On quantifying the magnitude of confounding.

*(English)*Zbl 1437.62504Summary: When estimating the association between an exposure and outcome, a simple approach to quantifying the amount of confounding by a factor \(Z\), is to compare estimates of the exposure-outcome association with and without adjustment for \(Z\). This approach is widely believed to be problematic due to the nonlinearity of some exposure-effect measures. When the expected value of the outcome is modeled as a nonlinear function of the exposure, the adjusted and unadjusted exposure effects can differ even in the absence of confounding [S. Greenland et al., Stat. Sci. 14, No. 1, 29–46 (1999; Zbl 1059.62506)]; we call this the nonlinearity effect. In this paper, we propose a corrected measure of confounding that does not include the nonlinearity effect. The performances of the simple and corrected estimates of confounding are assessed in simulations and illustrated using a study of risk factors for low birth-weight infants. We conclude that the simple estimate of confounding is adequate or even preferred in settings where the nonlinearity effect is very small. In settings with a sizable nonlinearity effect, the corrected estimate of confounding has improved performance.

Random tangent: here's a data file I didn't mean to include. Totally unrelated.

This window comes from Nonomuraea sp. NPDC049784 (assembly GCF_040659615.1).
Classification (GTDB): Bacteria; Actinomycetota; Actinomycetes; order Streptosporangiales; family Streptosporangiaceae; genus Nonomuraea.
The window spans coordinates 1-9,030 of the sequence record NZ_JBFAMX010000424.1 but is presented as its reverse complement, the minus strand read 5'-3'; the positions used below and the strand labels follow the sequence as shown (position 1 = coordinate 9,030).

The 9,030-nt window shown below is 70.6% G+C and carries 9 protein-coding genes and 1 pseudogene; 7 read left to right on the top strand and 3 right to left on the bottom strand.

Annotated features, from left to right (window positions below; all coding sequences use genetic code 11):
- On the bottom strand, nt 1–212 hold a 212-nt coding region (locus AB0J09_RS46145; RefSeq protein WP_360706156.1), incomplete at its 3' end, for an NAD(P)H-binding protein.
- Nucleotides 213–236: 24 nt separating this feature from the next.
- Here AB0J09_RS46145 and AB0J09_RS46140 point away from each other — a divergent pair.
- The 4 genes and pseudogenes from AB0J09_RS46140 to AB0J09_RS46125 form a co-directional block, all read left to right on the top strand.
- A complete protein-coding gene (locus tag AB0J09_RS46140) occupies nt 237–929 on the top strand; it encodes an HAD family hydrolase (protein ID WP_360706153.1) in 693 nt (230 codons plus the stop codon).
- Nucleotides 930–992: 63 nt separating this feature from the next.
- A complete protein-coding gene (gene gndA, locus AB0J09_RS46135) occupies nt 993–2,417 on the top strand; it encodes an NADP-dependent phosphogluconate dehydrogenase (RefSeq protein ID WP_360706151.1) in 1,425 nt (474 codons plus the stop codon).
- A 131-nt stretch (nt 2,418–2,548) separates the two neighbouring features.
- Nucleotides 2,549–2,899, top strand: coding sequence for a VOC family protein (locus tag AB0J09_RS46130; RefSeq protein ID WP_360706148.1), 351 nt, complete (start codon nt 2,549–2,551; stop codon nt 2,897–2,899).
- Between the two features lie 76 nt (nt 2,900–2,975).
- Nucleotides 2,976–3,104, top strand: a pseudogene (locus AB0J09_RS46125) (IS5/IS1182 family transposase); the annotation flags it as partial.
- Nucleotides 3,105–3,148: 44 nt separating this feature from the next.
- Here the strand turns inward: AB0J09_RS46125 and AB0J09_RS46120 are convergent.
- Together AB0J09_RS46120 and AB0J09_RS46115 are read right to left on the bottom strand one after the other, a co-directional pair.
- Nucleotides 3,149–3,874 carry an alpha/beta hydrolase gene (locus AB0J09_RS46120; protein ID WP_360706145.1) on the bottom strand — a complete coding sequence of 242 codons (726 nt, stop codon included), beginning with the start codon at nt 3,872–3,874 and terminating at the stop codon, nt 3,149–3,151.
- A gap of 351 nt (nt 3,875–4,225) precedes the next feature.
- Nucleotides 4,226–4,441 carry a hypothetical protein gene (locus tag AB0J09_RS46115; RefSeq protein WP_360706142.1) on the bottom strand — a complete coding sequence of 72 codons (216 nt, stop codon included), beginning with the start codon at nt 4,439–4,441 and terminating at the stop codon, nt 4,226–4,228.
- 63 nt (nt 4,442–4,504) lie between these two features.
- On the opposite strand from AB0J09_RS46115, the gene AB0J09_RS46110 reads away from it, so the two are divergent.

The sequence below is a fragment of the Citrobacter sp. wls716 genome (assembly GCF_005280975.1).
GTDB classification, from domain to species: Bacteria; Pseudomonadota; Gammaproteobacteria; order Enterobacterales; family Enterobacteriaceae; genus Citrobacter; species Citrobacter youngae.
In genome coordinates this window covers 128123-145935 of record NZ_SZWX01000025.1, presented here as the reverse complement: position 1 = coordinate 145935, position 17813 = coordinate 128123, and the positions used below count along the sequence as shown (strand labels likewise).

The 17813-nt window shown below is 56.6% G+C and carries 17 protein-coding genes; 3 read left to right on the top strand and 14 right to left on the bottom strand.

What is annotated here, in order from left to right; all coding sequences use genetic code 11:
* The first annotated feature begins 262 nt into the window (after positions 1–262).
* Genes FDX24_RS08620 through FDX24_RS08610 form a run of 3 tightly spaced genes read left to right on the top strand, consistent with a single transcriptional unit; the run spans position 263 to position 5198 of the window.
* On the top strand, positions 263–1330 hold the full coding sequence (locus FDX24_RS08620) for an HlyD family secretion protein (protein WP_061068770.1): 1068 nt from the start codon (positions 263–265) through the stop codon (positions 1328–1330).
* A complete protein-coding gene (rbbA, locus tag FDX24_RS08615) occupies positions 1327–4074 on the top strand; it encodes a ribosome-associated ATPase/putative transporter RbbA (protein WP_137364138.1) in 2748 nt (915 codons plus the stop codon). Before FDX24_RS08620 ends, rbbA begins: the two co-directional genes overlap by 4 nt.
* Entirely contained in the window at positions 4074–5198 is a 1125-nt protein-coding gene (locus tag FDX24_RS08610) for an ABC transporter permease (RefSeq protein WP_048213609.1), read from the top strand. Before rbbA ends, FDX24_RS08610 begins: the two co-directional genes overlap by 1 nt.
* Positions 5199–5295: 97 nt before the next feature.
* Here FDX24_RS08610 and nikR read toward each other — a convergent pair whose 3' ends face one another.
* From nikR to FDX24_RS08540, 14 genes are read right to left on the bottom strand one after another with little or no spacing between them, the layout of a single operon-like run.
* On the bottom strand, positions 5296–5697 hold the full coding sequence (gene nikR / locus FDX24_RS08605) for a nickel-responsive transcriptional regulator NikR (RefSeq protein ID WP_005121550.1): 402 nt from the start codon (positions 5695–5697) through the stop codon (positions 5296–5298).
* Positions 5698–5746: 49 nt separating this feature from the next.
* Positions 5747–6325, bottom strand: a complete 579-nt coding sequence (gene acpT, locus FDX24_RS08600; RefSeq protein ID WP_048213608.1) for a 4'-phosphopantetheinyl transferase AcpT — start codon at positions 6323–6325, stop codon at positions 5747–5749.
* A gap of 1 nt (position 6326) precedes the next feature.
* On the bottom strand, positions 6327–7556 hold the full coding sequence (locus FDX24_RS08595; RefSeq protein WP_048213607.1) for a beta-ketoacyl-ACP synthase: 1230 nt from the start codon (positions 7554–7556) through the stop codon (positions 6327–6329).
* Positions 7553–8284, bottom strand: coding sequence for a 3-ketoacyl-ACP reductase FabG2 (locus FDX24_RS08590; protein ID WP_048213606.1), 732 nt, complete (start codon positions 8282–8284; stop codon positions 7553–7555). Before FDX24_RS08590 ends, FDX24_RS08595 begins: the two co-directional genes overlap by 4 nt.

##### MSC:

62P10 | Applications of statistics to biology and medical sciences; meta analysis |

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\textit{H. Janes} et al., Biostatistics 11, No. 3, 572--582 (2010; Zbl 1437.62504)

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